WORLD CUP: Figo gets last chance for glory

Lisbon, May 16:

Lodged in the 15 years of memories as an international soccer star, Luis Figo has had two moments of heartbreak. In 2002, Portugal was drawn into an easy group, and the country’s “golden generation” of top players seemed poised to fulfill its promise by advancing deep into the competition. But shocking defeats to the US and South Korea sent the Portuguese spiraling out of the tournament in the first round.

Two years later, Portugal was playing at home in the European Championship. It rode a wave of national euphoria all the way to the final, only to lose against Greece. “I didn’t just lose a final in the space of 90 minutes. I lost an entire career with my country’s team,” Figo said.

The World Cup in Germany offers the 33-year-old midfielder a last chance to lay his ghosts to rest. But the hard knocks have taught him to temper his expectations, even though Portugal is ranked among the world’s top 10 teams.“Only those who’ve played in a World Cup before know how difficult it is. Talk is easy. Anyone can say we’re going to do this or that. Actually doing it is something else,” Figo said.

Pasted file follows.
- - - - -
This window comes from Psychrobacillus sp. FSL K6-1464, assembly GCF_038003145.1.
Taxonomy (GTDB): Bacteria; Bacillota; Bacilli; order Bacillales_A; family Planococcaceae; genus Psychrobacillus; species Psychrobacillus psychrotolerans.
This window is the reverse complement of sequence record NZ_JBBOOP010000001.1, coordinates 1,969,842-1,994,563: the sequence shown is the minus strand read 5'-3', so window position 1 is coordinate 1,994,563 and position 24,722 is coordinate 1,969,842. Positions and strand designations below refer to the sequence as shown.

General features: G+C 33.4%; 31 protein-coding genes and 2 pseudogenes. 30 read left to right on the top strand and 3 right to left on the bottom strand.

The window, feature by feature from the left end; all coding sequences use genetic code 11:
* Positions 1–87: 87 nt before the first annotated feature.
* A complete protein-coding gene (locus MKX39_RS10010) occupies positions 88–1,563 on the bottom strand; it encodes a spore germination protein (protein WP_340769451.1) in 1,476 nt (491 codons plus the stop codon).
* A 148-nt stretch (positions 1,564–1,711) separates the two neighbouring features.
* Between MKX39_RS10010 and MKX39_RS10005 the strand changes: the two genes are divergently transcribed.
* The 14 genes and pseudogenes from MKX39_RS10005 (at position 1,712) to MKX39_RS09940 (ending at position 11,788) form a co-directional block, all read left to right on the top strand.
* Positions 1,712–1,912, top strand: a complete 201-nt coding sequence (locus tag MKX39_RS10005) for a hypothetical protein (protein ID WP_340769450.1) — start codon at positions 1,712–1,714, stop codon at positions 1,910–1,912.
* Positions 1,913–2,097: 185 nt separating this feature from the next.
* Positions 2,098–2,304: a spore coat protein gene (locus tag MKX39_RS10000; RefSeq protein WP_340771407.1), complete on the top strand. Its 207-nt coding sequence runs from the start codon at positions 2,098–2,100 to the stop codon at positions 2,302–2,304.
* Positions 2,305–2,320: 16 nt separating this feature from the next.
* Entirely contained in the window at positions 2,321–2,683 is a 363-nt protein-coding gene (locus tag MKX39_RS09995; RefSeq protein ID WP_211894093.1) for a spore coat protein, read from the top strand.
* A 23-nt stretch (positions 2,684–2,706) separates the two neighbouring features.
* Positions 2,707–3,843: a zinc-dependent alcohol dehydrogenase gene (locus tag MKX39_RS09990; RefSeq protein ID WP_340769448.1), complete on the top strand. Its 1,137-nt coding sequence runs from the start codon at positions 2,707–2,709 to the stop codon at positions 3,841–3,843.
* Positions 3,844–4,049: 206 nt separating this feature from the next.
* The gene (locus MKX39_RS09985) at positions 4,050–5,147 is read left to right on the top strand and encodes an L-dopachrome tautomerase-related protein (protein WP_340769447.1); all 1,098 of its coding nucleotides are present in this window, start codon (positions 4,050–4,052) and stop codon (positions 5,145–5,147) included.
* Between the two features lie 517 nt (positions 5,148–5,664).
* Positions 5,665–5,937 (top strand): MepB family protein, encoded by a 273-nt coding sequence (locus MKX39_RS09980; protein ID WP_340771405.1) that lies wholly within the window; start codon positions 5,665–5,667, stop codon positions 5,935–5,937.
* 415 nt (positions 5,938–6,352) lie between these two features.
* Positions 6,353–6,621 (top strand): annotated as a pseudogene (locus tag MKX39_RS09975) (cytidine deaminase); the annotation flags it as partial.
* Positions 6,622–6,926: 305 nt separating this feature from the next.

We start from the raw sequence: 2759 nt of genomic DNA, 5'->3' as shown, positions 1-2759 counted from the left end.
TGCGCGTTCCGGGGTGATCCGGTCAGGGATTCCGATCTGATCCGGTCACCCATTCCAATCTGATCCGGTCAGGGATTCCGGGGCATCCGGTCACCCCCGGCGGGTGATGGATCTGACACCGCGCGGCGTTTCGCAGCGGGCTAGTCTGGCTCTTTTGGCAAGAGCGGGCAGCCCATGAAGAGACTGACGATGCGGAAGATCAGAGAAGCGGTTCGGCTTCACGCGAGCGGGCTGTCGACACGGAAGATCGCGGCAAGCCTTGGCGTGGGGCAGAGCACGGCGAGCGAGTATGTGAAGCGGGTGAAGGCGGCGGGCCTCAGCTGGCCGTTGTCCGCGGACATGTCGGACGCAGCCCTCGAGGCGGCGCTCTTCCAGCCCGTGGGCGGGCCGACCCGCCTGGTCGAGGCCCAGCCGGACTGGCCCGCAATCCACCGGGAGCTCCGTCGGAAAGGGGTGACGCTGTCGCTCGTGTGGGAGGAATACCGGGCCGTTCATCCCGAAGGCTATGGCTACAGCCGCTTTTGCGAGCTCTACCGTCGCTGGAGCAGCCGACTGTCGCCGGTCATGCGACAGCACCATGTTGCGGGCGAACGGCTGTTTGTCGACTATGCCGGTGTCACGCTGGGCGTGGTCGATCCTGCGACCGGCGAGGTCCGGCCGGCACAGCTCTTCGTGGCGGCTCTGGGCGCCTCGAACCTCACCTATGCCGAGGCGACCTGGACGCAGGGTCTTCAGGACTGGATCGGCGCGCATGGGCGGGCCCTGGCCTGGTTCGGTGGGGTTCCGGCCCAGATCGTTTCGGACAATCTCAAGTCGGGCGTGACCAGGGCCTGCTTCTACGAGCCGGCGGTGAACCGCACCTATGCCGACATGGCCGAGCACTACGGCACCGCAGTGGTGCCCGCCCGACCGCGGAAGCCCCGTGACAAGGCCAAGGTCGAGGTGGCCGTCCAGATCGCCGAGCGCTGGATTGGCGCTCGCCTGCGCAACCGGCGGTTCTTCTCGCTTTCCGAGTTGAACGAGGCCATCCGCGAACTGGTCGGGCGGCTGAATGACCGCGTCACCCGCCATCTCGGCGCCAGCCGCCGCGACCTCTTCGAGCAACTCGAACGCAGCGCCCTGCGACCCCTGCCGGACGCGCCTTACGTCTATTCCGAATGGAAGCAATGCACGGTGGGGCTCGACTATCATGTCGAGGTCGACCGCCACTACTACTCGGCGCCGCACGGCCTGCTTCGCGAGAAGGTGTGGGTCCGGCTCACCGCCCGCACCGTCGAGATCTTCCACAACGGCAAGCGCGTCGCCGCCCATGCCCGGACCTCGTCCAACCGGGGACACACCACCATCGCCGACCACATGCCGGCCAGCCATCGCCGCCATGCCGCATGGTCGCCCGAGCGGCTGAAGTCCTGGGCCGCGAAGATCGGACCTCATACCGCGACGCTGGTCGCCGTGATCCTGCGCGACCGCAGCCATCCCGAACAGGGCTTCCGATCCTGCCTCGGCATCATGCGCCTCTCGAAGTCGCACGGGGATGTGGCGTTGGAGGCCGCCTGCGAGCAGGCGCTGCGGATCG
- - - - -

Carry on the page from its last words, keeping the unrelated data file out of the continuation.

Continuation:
Whatever the outcome of the June 9-July 9 tournament, Figo’s place as one of Portugal’s all-time greats, alongside 1960s soccer icon Eusebio, is assured.

Since his debut for the senior team in October 1992, Figo has a national record of 118 appearances, with 31 goals. For Portugal’s Brazilian coach Luiz Felipe Scolari, Figo is the natural choice for team captain. “He’s one of our mainstays, not only because of how he plays, but also because of what he represents and the way he worries opponents,” Scolari said. “Off the field he offers his experience to the others and helps ease younger players into the side.” Now, Figo hopes, comes the final step: success in Germany.